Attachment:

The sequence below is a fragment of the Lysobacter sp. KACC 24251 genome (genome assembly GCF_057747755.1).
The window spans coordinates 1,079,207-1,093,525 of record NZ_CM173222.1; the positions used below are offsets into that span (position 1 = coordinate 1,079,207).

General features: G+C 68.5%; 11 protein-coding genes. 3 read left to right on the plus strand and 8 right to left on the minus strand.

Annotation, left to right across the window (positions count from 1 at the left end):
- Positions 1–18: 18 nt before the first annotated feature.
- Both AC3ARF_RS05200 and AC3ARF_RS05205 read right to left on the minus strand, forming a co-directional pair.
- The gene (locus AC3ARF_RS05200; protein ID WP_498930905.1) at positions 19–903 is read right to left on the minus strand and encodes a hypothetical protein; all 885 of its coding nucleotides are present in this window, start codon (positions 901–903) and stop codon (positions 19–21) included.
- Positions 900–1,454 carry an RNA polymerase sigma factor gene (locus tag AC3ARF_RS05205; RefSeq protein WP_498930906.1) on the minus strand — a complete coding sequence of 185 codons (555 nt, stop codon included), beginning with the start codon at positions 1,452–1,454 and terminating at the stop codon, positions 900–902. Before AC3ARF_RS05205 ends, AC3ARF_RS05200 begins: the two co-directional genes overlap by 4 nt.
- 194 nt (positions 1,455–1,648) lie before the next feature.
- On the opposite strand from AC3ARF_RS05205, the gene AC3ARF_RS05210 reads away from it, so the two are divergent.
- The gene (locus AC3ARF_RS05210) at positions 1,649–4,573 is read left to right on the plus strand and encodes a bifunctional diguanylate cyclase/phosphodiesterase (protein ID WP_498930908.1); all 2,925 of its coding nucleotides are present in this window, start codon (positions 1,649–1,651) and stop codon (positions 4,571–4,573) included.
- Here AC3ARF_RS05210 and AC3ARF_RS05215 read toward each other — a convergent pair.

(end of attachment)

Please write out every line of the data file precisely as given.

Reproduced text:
The sequence below is a fragment of the Lysobacter sp. KACC 24251 genome (genome assembly GCF_057747755.1).
The window spans coordinates 1,079,207-1,093,525 of record NZ_CM173222.1; the positions used below are offsets into that span (position 1 = coordinate 1,079,207).

General features: G+C 68.5%; 11 protein-coding genes. 3 read left to right on the plus strand and 8 right to left on the minus strand.

Annotation, left to right across the window (positions count from 1 at the left end):
- Positions 1–18: 18 nt before the first annotated feature.
- Both AC3ARF_RS05200 and AC3ARF_RS05205 read right to left on the minus strand, forming a co-directional pair.
- The gene (locus AC3ARF_RS05200; protein ID WP_498930905.1) at positions 19–903 is read right to left on the minus strand and encodes a hypothetical protein; all 885 of its coding nucleotides are present in this window, start codon (positions 901–903) and stop codon (positions 19–21) included.
- Positions 900–1,454 carry an RNA polymerase sigma factor gene (locus tag AC3ARF_RS05205; RefSeq protein WP_498930906.1) on the minus strand — a complete coding sequence of 185 codons (555 nt, stop codon included), beginning with the start codon at positions 1,452–1,454 and terminating at the stop codon, positions 900–902. Before AC3ARF_RS05205 ends, AC3ARF_RS05200 begins: the two co-directional genes overlap by 4 nt.
- 194 nt (positions 1,455–1,648) lie before the next feature.
- On the opposite strand from AC3ARF_RS05205, the gene AC3ARF_RS05210 reads away from it, so the two are divergent.
- The gene (locus AC3ARF_RS05210) at positions 1,649–4,573 is read left to right on the plus strand and encodes a bifunctional diguanylate cyclase/phosphodiesterase (protein ID WP_498930908.1); all 2,925 of its coding nucleotides are present in this window, start codon (positions 1,649–1,651) and stop codon (positions 4,571–4,573) included.
- Here AC3ARF_RS05210 and AC3ARF_RS05215 read toward each other — a convergent pair.